DC: There is an upside and downside in anything that you do. There’s no exception. And so it’s good with it and bad, and you just have to stay your course. You have to keep doing what you do in the midst of change. People love you, and there are times that you can’t change, that you got to give people what they want. And that’s the mentality that I have. I feel I’m in my lane. And you either like it, or you don’t. Today’s game is it’s a different game. It’s all about how many seats you can fill. And there’s a lot of drive banding but the funny – there’s a group of people that still enjoy funny, and I just try to laugh with those people. That’s it. 

S&A: As a comedian and as someone who uses jokes to perpetuate a further message or just to bring light to the world, what is your take on cancel culture, and has it adjusted the way that you approach your comedy?

DC: I mean, it has. Right now, people can’t handle it, which is so weird to me. It’s so weird how people can’t handle dialog and how people have actually condemned themselves from freedom of speech. People are doing that to themselves. People are going, ‘You do not have the right to say this, and that.’ And it’s like, ‘OK, well what is the land of the free and the home of the brave?’ It doesn’t make sense. And if you don’t like something, why be around it? 


I don’t like my things with coconut in it, so why would I go buy it? But why would I complain that they sell it? It doesn’t make sense for me to go complain about things with coconut in it because I don’t like it. It’s just a bad thing for me. But it is so bizarre how people try to cancel you for saying something that they don’t even really like in the get go? You can’t cancel a person because they’re not for you. But that’s where we live right now. It’s unfortunate. 


S&A: In terms of keeping it even, is there anything for you as a comedian that's off limits for you to joke about?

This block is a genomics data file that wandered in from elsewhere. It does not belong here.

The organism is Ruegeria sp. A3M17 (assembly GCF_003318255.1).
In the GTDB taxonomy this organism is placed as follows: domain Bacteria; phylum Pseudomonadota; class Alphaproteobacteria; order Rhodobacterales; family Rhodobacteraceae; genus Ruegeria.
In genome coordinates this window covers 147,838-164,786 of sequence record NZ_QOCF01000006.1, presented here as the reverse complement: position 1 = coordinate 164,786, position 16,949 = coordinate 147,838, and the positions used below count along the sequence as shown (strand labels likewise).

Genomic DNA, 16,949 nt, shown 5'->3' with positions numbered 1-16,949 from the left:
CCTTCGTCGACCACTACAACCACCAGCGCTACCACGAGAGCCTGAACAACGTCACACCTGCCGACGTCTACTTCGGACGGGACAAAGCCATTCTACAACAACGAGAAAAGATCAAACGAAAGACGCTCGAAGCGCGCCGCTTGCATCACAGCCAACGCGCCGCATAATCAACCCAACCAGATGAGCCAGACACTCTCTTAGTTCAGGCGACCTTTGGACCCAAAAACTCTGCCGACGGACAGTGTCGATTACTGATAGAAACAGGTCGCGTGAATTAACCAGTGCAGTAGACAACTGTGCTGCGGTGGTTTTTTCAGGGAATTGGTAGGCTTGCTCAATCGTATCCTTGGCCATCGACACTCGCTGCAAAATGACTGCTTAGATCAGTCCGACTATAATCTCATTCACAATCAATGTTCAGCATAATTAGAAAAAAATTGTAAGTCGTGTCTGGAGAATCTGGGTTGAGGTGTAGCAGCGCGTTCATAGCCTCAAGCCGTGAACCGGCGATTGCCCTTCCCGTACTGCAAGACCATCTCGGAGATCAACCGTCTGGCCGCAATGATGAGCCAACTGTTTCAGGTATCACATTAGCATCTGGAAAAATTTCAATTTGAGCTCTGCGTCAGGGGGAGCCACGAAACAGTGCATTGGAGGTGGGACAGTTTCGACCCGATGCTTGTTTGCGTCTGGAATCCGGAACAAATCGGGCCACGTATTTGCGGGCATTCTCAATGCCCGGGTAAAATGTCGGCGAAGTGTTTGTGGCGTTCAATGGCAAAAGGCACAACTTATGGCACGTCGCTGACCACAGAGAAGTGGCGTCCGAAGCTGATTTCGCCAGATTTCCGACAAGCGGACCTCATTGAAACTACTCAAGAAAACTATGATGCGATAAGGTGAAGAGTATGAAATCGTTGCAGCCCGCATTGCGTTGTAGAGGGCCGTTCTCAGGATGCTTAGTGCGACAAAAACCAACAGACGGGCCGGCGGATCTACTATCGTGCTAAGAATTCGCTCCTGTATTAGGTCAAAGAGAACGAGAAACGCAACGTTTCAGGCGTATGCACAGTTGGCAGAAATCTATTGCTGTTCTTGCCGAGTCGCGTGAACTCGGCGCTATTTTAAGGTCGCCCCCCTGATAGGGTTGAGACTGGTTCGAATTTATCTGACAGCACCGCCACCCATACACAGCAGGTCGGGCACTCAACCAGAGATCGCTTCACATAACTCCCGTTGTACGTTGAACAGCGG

DC: Nah, not really. I think wherever your mind goes, you should talk about it. You know what you do is how you do it. You just got to see how to do it, and it can be done. 

S&A: How are you looking to continue to further your relationship with Netflix?

DC: Just keep rocking, keep putting out quality work and quality material as far dealing with good quality projects that’s going to touch everybody. Everybody gets so caught up in how cool you are and this and that. I think the goal is just to reach as many people as possible. And I feel as though I have a body of work that can do that. I think me and Netflix have always seen eye to eye on a lot of things, and hopefully, we continue to. 

S&A: Your latest Netflix special, 'Charleen’s Boy,' is an ode to your mother. Can you talk a little bit about the special relationship that the two of you shared and why you wanted to honor her in this way?

DC: My mom was everything. My everything. I am the only child. And there are no brothers and sisters. No father. And she was everything to me. She still is. Everything I did was for her. We talk every day. When things didn’t work out, she made it work out. She was a praying woman. She made things happen that I never thought would happen. I would pray and have faith and all of that. For that to be taken away from me – and I’m still to this day hurting from this situation – and it’s only been a year since she passed. And so, with this special, I wanted to make sure that she lives forever. But naming the title after her wasn’t even my goal.